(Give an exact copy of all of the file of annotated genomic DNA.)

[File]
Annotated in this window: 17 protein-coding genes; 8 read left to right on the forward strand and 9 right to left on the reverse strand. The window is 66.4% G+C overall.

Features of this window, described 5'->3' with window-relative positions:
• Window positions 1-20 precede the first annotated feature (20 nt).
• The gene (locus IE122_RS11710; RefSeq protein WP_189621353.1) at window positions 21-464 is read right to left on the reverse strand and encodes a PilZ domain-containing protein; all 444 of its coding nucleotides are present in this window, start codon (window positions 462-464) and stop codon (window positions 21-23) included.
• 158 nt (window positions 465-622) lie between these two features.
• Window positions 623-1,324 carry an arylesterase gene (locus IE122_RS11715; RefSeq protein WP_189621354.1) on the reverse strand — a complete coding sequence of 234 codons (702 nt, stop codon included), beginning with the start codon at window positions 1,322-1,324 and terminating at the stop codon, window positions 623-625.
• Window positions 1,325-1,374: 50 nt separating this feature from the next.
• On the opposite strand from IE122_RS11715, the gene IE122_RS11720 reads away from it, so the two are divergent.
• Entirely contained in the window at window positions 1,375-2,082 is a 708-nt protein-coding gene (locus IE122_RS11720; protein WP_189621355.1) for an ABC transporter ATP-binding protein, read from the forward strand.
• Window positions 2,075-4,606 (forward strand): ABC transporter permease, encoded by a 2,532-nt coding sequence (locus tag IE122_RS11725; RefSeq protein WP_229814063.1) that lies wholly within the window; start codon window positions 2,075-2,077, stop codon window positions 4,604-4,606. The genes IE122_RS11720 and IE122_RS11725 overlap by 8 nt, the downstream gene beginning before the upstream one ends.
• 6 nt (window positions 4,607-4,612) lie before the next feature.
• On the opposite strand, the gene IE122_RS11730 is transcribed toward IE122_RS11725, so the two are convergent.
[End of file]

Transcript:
Annotated in this window: 17 protein-coding genes; 8 read left to right on the forward strand and 9 right to left on the reverse strand. The window is 66.4% G+C overall.

Features of this window, described 5'->3' with window-relative positions:
• Window positions 1-20 precede the first annotated feature (20 nt).
• The gene (locus IE122_RS11710; RefSeq protein WP_189621353.1) at window positions 21-464 is read right to left on the reverse strand and encodes a PilZ domain-containing protein; all 444 of its coding nucleotides are present in this window, start codon (window positions 462-464) and stop codon (window positions 21-23) included.
• 158 nt (window positions 465-622) lie between these two features.
• Window positions 623-1,324 carry an arylesterase gene (locus IE122_RS11715; RefSeq protein WP_189621354.1) on the reverse strand — a complete coding sequence of 234 codons (702 nt, stop codon included), beginning with the start codon at window positions 1,322-1,324 and terminating at the stop codon, window positions 623-625.
• Window positions 1,325-1,374: 50 nt separating this feature from the next.
• On the opposite strand from IE122_RS11715, the gene IE122_RS11720 reads away from it, so the two are divergent.
• Entirely contained in the window at window positions 1,375-2,082 is a 708-nt protein-coding gene (locus IE122_RS11720; protein WP_189621355.1) for an ABC transporter ATP-binding protein, read from the forward strand.
• Window positions 2,075-4,606 (forward strand): ABC transporter permease, encoded by a 2,532-nt coding sequence (locus tag IE122_RS11725; RefSeq protein WP_229814063.1) that lies wholly within the window; start codon window positions 2,075-2,077, stop codon window positions 4,604-4,606. The genes IE122_RS11720 and IE122_RS11725 overlap by 8 nt, the downstream gene beginning before the upstream one ends.
• 6 nt (window positions 4,607-4,612) lie before the next feature.
• On the opposite strand, the gene IE122_RS11730 is transcribed toward IE122_RS11725, so the two are convergent.